gypsum is used as a buffer... Adding it won't move the substrate's PH in either direction but it will help in keeping the PH at a level conducive to mushroom growth for a longer period of time. As a substrate ages and breaks down due to being consumed by the mycelium, the substrate gradually becomes more acidic. Contaminates thrive in acidic environments so higher PH levels help to limit/prevent competitors from getting a foot hold in your substrate.
Lime on the other hand can be used to raise the substrate's PH and make it more basic. Lime is often used when you are using peat, for example, in your substrate or casing layer which had been pretty common back in the day... Peat has a PH that is well below neutral (mid 4s) so lime would be added to increase the PH to levels that are optimal for mycelial growth. Peat has been replaced with products like coir which has a neutral PH. I would only consider using lime when I am dealing with substrate components that have a lower PH.
When growing cubes, you want to have a neutral PH, somewhere in the high 6 to low 7 range, for optimal growth. You want to keep it in that optimal range for as long as possible. Starting the spawn run slightly higher than neutral isn't terrible because as the substrate breaks down, the PH will begin to drop. When you add the gypsum, it keeps the PH from dropping as quickly without initially raising it to a level that is not conducive to growth.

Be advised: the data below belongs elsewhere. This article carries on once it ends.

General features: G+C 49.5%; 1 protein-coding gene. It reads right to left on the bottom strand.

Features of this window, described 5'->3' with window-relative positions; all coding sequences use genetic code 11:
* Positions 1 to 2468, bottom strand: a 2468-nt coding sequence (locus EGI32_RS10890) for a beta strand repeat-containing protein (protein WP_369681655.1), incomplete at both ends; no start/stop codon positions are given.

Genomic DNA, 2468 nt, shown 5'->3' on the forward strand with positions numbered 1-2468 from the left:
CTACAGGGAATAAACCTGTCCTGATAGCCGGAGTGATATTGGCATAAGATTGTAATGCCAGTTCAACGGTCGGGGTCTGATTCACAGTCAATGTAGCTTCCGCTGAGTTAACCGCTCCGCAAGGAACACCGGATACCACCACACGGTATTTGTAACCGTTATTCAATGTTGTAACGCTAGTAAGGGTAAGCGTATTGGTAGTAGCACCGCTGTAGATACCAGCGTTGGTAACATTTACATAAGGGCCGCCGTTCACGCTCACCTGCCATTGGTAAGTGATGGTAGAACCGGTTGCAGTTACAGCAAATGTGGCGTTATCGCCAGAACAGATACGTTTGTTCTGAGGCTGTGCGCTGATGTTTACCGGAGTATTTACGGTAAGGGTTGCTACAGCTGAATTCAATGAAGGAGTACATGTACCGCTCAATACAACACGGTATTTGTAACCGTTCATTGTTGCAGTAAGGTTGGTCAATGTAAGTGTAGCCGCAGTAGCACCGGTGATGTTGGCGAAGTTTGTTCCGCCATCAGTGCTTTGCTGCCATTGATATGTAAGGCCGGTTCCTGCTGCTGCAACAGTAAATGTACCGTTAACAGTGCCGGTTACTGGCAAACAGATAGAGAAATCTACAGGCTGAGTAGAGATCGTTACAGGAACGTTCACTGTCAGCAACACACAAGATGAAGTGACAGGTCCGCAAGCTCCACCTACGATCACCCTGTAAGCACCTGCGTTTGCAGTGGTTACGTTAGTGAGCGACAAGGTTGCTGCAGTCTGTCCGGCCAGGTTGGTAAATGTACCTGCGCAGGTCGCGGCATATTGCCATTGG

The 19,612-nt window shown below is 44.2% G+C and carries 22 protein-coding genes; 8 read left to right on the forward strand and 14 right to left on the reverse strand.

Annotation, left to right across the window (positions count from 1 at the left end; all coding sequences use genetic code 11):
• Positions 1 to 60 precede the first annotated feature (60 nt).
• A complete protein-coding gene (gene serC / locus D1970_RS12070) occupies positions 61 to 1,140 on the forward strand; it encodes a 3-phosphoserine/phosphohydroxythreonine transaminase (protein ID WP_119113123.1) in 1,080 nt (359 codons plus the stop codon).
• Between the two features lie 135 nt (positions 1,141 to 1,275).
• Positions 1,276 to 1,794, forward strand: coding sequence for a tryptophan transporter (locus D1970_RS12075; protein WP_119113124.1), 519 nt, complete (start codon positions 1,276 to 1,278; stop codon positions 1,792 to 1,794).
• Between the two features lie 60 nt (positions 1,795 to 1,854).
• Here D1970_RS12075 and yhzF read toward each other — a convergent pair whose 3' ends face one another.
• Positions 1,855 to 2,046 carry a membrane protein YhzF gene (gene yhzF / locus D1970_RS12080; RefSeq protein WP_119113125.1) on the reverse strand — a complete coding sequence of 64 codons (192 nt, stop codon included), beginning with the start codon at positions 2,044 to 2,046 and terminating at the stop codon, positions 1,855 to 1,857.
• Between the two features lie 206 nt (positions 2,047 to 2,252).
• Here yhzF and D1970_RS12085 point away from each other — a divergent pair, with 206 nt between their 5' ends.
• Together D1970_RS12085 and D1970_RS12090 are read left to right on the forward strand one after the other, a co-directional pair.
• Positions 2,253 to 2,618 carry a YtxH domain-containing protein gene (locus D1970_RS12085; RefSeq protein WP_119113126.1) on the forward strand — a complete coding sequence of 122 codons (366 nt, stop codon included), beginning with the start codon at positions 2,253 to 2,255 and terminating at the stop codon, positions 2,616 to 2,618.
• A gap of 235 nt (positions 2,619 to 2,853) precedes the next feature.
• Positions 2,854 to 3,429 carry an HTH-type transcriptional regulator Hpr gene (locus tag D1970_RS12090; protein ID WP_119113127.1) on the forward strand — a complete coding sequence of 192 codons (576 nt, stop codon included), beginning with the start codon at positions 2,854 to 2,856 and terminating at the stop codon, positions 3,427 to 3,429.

One of the main reasons that substrates contaminate in later flushes is that the PH level has dropped and conditions are favorable to the contaminates that thrive in acidic environs. As available nutrients decrease and PH levels decrease, the mushroom mycelium weakens... It is always a fight between the mushrooms and the contaminates. There are always contaminate spores in your grows just waiting for their opportunity to germinate and colonize the nutrient source. When you mix live mycelium for the spawn run, it can colonize the nutrient source faster than the contaminate can germinate and start colonization, PH levels help with this race as well as the fact that our myc doesn't have to germinate and also the amount of spawn we are adding... This is also why field capacity is so important... You want the substrate consistency to be ideal for mushroom growth so it can out run any potential contaminates.
I kinda veered off course a little but I was trying to give you guys the big picture of why gypsum is beneficial so there is an understanding of why it works and not just that it does...
Edited by PJammer24, 15 January 2020 - 10:12 AM.